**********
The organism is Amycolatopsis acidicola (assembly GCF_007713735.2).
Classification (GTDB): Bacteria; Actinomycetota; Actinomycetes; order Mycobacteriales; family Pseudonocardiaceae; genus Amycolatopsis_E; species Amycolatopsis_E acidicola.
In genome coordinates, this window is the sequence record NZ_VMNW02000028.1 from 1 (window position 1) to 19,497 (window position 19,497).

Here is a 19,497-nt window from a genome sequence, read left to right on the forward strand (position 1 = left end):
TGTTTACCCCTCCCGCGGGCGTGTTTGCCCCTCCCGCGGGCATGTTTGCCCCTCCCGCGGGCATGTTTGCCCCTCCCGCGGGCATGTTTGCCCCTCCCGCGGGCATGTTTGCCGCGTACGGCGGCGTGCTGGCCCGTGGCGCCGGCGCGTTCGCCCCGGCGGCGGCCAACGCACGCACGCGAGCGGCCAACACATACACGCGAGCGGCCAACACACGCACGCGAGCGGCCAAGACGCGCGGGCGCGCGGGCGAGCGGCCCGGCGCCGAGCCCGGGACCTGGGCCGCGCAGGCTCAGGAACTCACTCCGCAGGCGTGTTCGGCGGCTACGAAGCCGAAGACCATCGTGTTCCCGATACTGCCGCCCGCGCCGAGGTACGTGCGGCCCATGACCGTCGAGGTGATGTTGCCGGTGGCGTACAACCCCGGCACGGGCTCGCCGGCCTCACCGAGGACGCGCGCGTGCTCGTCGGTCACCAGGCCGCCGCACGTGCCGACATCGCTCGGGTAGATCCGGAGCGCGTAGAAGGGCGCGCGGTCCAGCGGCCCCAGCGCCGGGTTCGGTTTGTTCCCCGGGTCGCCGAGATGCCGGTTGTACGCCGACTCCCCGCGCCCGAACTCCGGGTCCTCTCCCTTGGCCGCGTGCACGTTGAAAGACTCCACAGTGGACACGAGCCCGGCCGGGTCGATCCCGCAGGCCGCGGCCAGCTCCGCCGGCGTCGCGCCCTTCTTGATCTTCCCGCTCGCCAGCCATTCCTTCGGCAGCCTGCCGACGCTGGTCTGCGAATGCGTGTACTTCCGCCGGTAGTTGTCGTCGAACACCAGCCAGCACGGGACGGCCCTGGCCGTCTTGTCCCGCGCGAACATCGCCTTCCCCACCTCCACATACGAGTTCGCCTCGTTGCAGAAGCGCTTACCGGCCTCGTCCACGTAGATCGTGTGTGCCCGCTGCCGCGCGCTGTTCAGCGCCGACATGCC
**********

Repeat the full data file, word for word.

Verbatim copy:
The organism is Amycolatopsis acidicola (assembly GCF_007713735.2).
Classification (GTDB): Bacteria; Actinomycetota; Actinomycetes; order Mycobacteriales; family Pseudonocardiaceae; genus Amycolatopsis_E; species Amycolatopsis_E acidicola.
In genome coordinates, this window is the sequence record NZ_VMNW02000028.1 from 1 (window position 1) to 19,497 (window position 19,497).

Here is a 19,497-nt window from a genome sequence, read left to right on the forward strand (position 1 = left end):
TGTTTACCCCTCCCGCGGGCGTGTTTGCCCCTCCCGCGGGCATGTTTGCCCCTCCCGCGGGCATGTTTGCCCCTCCCGCGGGCATGTTTGCCCCTCCCGCGGGCATGTTTGCCGCGTACGGCGGCGTGCTGGCCCGTGGCGCCGGCGCGTTCGCCCCGGCGGCGGCCAACGCACGCACGCGAGCGGCCAACACATACACGCGAGCGGCCAACACACGCACGCGAGCGGCCAAGACGCGCGGGCGCGCGGGCGAGCGGCCCGGCGCCGAGCCCGGGACCTGGGCCGCGCAGGCTCAGGAACTCACTCCGCAGGCGTGTTCGGCGGCTACGAAGCCGAAGACCATCGTGTTCCCGATACTGCCGCCCGCGCCGAGGTACGTGCGGCCCATGACCGTCGAGGTGATGTTGCCGGTGGCGTACAACCCCGGCACGGGCTCGCCGGCCTCACCGAGGACGCGCGCGTGCTCGTCGGTCACCAGGCCGCCGCACGTGCCGACATCGCTCGGGTAGATCCGGAGCGCGTAGAAGGGCGCGCGGTCCAGCGGCCCCAGCGCCGGGTTCGGTTTGTTCCCCGGGTCGCCGAGATGCCGGTTGTACGCCGACTCCCCGCGCCCGAACTCCGGGTCCTCTCCCTTGGCCGCGTGCACGTTGAAAGACTCCACAGTGGACACGAGCCCGGCCGGGTCGATCCCGCAGGCCGCGGCCAGCTCCGCCGGCGTCGCGCCCTTCTTGATCTTCCCGCTCGCCAGCCATTCCTTCGGCAGCCTGCCGACGCTGGTCTGCGAATGCGTGTACTTCCGCCGGTAGTTGTCGTCGAACACCAGCCAGCACGGGACGGCCCTGGCCGTCTTGTCCCGCGCGAACATCGCCTTCCCCACCTCCACATACGAGTTCGCCTCGTTGCAGAAGCGCTTACCGGCCTCGTCCACGTAGATCGTGTGTGCCCGCTGCCGCGCGCTGTTCAGCGCCGACATGCC